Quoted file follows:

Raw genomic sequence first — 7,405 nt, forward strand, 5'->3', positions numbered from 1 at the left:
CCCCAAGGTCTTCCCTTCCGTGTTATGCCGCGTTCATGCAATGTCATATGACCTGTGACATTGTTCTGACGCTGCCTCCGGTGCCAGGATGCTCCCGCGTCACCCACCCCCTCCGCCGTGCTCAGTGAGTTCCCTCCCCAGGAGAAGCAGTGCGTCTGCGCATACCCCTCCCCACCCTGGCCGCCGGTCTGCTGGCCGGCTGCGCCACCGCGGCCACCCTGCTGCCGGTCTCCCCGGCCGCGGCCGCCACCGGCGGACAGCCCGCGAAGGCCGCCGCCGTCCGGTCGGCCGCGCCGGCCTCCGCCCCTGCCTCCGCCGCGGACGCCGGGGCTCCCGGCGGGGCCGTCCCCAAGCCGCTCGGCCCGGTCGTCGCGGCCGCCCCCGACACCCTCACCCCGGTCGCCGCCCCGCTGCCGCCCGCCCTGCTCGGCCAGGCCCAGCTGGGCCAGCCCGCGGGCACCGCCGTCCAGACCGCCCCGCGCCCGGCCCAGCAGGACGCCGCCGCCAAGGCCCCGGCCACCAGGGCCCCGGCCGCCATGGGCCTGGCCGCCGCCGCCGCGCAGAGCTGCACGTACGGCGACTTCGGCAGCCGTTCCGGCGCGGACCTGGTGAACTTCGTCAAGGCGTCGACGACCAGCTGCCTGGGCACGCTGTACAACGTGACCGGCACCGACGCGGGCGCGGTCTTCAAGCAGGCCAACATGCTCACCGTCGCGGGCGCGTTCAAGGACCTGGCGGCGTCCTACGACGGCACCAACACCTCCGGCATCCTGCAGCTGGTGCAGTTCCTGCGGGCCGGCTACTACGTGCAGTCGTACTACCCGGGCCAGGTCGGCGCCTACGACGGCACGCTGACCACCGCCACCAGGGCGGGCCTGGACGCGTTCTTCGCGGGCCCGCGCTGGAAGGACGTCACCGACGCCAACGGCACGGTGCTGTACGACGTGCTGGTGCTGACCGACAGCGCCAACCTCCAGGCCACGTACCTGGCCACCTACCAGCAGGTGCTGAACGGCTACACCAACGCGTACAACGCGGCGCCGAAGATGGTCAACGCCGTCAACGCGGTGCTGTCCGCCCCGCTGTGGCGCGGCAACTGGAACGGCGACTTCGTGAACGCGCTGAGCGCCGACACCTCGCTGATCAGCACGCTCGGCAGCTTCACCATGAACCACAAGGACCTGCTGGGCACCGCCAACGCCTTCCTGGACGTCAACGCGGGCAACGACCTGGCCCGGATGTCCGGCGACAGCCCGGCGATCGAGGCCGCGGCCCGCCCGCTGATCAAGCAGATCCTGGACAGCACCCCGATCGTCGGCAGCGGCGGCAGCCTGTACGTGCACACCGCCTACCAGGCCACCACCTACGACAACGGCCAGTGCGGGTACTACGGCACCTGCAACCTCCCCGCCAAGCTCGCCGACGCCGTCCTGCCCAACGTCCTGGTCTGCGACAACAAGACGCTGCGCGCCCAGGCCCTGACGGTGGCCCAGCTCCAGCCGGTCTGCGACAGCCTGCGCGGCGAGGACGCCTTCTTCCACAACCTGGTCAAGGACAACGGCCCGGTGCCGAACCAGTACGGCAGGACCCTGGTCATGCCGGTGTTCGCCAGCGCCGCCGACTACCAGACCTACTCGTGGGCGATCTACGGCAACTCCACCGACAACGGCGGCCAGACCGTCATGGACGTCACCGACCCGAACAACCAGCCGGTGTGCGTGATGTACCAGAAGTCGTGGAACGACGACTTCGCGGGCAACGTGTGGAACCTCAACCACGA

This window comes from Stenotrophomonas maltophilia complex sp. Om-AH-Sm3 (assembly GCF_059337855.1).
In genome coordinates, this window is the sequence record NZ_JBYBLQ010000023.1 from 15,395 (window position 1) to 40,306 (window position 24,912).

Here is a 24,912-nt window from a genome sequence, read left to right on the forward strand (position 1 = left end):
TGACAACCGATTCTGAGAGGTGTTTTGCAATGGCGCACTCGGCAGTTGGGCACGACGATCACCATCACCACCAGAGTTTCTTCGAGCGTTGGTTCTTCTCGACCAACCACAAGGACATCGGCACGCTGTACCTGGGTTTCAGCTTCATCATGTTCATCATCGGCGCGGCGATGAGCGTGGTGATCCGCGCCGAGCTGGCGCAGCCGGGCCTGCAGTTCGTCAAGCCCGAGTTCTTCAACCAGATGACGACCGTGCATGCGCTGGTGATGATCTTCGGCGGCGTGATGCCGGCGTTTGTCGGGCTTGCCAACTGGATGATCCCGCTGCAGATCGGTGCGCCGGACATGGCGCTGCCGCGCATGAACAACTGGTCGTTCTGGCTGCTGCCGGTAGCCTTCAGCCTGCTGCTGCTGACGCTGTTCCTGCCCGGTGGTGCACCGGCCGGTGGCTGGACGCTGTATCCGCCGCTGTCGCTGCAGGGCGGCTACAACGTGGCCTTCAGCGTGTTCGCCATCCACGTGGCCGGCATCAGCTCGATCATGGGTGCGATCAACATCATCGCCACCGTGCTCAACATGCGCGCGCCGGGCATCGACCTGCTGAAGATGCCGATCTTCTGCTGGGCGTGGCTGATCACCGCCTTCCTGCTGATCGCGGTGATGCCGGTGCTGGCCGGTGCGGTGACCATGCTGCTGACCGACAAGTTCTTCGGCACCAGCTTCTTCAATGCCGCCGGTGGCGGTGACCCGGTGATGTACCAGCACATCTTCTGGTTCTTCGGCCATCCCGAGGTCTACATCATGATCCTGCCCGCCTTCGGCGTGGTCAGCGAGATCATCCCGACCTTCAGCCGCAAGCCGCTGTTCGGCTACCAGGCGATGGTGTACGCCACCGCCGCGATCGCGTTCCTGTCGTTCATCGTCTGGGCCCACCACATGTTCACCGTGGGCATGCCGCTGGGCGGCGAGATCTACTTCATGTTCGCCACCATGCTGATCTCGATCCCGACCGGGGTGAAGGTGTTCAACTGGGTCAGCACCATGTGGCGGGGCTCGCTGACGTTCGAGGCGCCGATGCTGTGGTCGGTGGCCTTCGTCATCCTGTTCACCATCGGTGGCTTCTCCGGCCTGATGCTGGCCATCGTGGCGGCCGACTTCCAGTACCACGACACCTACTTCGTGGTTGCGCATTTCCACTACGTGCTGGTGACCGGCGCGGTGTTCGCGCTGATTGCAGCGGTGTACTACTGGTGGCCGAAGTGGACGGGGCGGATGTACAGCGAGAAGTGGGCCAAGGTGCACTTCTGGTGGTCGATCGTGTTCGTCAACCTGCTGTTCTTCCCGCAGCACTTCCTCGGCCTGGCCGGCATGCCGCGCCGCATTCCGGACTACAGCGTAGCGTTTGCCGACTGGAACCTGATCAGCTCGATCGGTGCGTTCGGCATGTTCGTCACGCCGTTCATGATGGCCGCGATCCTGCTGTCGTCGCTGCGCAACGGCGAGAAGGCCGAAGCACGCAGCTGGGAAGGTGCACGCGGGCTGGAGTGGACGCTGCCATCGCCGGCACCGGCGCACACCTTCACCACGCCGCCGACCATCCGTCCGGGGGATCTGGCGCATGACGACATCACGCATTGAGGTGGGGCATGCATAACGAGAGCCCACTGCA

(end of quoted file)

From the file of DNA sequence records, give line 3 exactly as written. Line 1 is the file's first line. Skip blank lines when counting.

This window comes from Stenotrophomonas maltophilia complex sp. Om-AH-Sm3 (assembly GCF_059337855.1).